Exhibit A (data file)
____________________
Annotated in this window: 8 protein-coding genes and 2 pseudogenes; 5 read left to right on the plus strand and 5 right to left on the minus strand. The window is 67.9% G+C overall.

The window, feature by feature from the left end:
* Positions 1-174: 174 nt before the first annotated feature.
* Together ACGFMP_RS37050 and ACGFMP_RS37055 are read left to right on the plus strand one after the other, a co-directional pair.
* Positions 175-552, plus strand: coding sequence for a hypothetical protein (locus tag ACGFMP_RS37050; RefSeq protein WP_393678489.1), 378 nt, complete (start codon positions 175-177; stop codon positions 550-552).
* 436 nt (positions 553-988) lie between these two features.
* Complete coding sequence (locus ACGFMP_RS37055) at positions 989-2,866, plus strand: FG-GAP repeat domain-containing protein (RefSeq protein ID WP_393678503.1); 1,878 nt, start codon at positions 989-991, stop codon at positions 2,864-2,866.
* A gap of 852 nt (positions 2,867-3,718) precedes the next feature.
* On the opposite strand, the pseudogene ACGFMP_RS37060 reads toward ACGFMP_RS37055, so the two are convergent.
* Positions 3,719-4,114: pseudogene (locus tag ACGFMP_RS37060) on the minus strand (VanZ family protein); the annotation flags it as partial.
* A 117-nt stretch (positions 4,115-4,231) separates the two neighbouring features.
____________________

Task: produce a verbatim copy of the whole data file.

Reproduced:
Annotated in this window: 8 protein-coding genes and 2 pseudogenes; 5 read left to right on the plus strand and 5 right to left on the minus strand. The window is 67.9% G+C overall.

The window, feature by feature from the left end:
* Positions 1-174: 174 nt before the first annotated feature.
* Together ACGFMP_RS37050 and ACGFMP_RS37055 are read left to right on the plus strand one after the other, a co-directional pair.
* Positions 175-552, plus strand: coding sequence for a hypothetical protein (locus tag ACGFMP_RS37050; RefSeq protein WP_393678489.1), 378 nt, complete (start codon positions 175-177; stop codon positions 550-552).
* 436 nt (positions 553-988) lie between these two features.
* Complete coding sequence (locus ACGFMP_RS37055) at positions 989-2,866, plus strand: FG-GAP repeat domain-containing protein (RefSeq protein ID WP_393678503.1); 1,878 nt, start codon at positions 989-991, stop codon at positions 2,864-2,866.
* A gap of 852 nt (positions 2,867-3,718) precedes the next feature.
* On the opposite strand, the pseudogene ACGFMP_RS37060 reads toward ACGFMP_RS37055, so the two are convergent.
* Positions 3,719-4,114: pseudogene (locus tag ACGFMP_RS37060) on the minus strand (VanZ family protein); the annotation flags it as partial.
* A 117-nt stretch (positions 4,115-4,231) separates the two neighbouring features.